Wednesday, June 24, 2009

Dreaming Spires

Oxford skyline, photo by David Iliff

Humid the air! leafless, yet soft as spring/The tender purple spray on copse and briers!/And that sweet city with her dreaming spires,/She needs not June for beauty's heightening

Thomas Arnold, Thyrsis

I received my copy of Oxford magazine in the post today and found myself reading a small article noting the death of John Fenton, a Canon of Christ Church Cathedral, Oxford and one of my former tutors. It saddened me to realise that I hadn't known he'd died - back in December - for he was a lovely man and interesting, although we weren't close.

Elsewhere in the magazine I found other memories: Zoe Rahman, with whose older sister Sophie I went to school (notable because Bishop Luffa Comprehensive in Chichester, UK, isn't otherwise renowned for its former students as far as I'm aware...), and interviews with famous Oxford alumni such as Baroness Susan Greenwood (St Hilda's College), Dame Ann Leslie and Baroness Pauline Neville-Jones (both Lady Margaret Hall - my old college). The articles were all about breaking down gender stereotypes and how going to Oxford contributed to these women's lives, but what was lovely was to hear that it wasn't all about academic success. The experience of going to Oxford did indeed give them access to "an extraordinarily privileged quality of education" but it was about more than that: "I think I did a lot of growing up" (Pauline Neville-Jones).

I did a Bachelors degree in Theology simply because I'd had to take Religious Education as an A Level subject as my school wouldn't let me study any of my other choices (Biology or Geography). I had been labelled as in the 'Arts & Humanities' category and couldn't, therefore, trespass on anything remotely scientific. Yet I had to find a third subject for my exams in addition to Art and English Literature so I chose RE, my RE teacher had been to Lady Margaret Hall and it was she who encouraged me to sit the Oxford Entrance Examination... probably more because she thought it would improve my academic performance in the subject than because she thought it was feasible I would be offered a place! All I actually wanted to do was to go to Art School and I had a place at Central St Martin's School of Art in London picked out, but I think I had done a sort of deal with my parents whereby if I was offered a university place to study an academic degree I would... otherwise I'd go for art. In the end I was offered places at five different universities to do Theology, turned them all down including Oxford, and was finally persuaded by my mother (an all night talking session, according to family legend) to take up the Oxford place because I could 'always return to art later' if it proved to be what I really wanted to do.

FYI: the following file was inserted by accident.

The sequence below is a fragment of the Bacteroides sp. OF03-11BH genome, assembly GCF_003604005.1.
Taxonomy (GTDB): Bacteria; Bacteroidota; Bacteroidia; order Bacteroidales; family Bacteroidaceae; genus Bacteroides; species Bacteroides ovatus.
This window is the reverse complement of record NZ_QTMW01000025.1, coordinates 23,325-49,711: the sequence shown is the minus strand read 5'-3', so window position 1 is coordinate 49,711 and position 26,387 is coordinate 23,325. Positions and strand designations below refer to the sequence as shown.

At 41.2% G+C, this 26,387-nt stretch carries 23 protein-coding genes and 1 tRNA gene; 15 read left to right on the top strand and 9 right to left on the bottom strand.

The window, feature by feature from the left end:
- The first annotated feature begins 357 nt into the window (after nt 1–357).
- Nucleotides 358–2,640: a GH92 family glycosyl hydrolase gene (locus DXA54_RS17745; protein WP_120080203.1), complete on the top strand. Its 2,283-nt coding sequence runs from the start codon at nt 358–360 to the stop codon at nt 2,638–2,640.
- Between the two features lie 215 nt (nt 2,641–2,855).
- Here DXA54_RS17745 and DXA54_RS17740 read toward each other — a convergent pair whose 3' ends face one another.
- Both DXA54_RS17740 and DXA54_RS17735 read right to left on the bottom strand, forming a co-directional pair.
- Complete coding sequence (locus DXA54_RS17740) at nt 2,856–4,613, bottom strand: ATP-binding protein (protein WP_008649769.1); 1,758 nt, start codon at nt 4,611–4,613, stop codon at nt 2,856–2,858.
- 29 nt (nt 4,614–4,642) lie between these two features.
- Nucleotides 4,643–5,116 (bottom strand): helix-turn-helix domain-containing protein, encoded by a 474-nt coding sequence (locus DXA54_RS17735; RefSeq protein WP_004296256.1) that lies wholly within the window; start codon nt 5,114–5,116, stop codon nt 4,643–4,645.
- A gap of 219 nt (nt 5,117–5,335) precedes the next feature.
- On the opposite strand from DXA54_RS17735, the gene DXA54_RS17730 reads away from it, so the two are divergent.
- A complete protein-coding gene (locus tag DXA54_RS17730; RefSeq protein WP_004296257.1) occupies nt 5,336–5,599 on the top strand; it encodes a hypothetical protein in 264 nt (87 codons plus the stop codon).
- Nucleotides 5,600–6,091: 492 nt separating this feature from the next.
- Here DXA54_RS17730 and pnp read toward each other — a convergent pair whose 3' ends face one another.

I was so lucky, in so many ways. I was the first person in my family to achieve tertiary education, which was a milestone in itself. Both my parents are easily capable of the necessary academic skills but neither had the opportunity: my father lacked the encouragement and the cash, and my mother lacked the chance because she was a girl and would get married so in the meantime she was allowed to go to Secretarial School. I had the encouragement and the opportunity, but I was in a woeful state when I got to Oxford. I'd been so traumatised in secondary school that I was suicidal and terrified, and I made a pact with myself that if I didn't manage to make friends in the first term I could always kill myself over the Christmas holidays... Ironically my tactic for overcoming my terror at going somewhere new and meeting lots of strangers solved the problem for me: I took a kettle and some mugs with me and operated a sort of open-house for fellow undergraduates in need of tea, and I took off my glasses which meant I could see no-one clearly and consequently smiled inanely for the whole of my first term which apparently endeared me to everyone. Success!

I've been thinking about Oxford a lot recently, wondering if I can manage to spend the first Friday of my UK trip there as my alma mater offers alumni accommodation in college and a seat at the Senior table for dinner. Reading the articles while darling daughter was swimming this afternoon made me feel so nostalgic. I feel very tenderly towards my 18-year old self, equipped with two pairs of blue jeans, two men's lambswool V-neck jumpers, a pair of purple suede Doc Marten boots and a red china tea service, who turned up on that first weekend at Oxford and tentatively set herself up in a surprisingly large room in Deneke East wing in LMH. I still have my Bodleian library card and a photo of this 'other' self, shockingly young and naive. A few months later I was rowing for the College, working for the student Samaritans service and potting shots on the pool tables of Oxford's Working Men's Clubs. I did very little work and was lucky to get out with the Second Class degree that I managed, but I had a fantastic time and I loved my subject. What more could I have asked for?

1 comment:

  1. Holy Moses, Woman! You went to Oxford????? I am wholly impressed!


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